Come and See (Klimov, 1985)

My eyes wince at the sting of smoke, as I cast my weak-kneed gaze at the blanket of fire. I hear the muffled calls of agony over the boisterous howls of victory. So I sink my fingers deep into the cold and muddy earth, too blistered to bend, and dig for the dry, warm security of my home. My home, so free from the plundering stomp of conquering boots, and the arrogance of tyranny, earth that has never tasted the salt of blood, short of a humble sacrifice of beast. A place where my family is freed from their martyrship, a brand cast upon them with the blunt led that pierced them.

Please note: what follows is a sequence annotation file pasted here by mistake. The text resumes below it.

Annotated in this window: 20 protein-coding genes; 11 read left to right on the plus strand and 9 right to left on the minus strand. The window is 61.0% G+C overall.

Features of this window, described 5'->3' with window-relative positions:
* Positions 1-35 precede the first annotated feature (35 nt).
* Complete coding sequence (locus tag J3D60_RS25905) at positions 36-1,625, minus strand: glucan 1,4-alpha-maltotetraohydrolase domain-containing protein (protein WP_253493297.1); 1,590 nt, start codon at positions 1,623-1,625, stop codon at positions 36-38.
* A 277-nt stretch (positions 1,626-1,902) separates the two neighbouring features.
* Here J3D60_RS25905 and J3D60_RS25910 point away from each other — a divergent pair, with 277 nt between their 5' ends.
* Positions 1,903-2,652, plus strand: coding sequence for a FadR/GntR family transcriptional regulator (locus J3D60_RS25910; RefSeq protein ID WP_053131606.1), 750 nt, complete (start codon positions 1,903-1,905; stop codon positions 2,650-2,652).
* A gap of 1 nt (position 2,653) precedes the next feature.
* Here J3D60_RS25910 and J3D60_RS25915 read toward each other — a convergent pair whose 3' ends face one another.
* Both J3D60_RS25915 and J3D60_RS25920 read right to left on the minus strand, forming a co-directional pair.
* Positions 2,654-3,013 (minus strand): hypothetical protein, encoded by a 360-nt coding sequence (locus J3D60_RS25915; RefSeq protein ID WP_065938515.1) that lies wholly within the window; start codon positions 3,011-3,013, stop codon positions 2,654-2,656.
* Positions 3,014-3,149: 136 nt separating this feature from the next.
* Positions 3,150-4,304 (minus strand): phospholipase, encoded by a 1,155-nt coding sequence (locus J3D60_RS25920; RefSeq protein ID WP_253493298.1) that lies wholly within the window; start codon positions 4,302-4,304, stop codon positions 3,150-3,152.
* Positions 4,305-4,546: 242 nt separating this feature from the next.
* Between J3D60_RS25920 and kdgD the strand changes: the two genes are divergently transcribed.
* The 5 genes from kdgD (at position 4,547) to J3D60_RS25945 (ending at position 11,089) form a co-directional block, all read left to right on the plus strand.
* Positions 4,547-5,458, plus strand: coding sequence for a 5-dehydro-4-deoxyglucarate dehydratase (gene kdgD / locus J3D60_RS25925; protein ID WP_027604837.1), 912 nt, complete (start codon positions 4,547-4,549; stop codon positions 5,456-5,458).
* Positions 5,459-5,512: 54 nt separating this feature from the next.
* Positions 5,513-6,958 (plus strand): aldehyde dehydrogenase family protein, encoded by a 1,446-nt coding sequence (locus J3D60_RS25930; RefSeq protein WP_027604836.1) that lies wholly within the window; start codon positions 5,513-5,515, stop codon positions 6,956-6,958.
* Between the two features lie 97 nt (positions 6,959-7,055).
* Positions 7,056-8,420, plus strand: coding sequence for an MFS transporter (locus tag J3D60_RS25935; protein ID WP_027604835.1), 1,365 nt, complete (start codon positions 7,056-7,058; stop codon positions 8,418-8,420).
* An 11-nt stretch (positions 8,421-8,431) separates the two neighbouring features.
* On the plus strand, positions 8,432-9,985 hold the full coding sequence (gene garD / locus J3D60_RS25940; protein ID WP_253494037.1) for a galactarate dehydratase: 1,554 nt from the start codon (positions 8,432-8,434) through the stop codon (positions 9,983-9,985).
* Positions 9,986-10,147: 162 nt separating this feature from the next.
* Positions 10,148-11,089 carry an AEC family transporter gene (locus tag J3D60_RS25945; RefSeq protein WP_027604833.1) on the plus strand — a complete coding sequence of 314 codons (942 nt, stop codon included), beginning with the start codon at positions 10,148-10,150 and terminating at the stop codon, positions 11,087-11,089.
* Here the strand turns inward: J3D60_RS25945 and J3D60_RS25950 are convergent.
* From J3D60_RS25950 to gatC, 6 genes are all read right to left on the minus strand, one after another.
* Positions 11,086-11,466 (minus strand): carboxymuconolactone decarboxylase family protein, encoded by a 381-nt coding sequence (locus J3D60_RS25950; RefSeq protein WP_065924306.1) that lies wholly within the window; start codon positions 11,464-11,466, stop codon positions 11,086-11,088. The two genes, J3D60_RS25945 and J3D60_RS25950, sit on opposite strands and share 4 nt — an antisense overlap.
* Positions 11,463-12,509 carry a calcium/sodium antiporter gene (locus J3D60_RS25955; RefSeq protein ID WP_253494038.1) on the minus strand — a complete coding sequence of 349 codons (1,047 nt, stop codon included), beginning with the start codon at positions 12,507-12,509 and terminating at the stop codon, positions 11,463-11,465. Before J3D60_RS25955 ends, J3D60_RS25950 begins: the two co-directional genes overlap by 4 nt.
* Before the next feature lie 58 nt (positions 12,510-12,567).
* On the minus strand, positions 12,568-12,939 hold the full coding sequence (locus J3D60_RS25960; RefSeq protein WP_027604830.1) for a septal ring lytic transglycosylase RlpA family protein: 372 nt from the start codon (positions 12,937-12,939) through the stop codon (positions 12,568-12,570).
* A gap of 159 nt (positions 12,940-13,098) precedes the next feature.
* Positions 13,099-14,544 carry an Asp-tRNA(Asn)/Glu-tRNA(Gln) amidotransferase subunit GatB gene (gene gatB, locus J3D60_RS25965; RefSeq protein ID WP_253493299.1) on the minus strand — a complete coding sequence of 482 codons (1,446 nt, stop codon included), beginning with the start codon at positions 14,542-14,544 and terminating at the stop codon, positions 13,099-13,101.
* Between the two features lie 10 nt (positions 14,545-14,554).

I care nothing for the ideals of fascists and communists alike. Whose ideals are bested in the desperate cries of murder? What victory is calculated in the falling of ash? What stone is worth a claim, over the grave of rotting flesh? What trophy is that of a border, earned through the rabid rape in the name of a frothing tyrant?

My lip is scarred, from biting it in hatred for so long.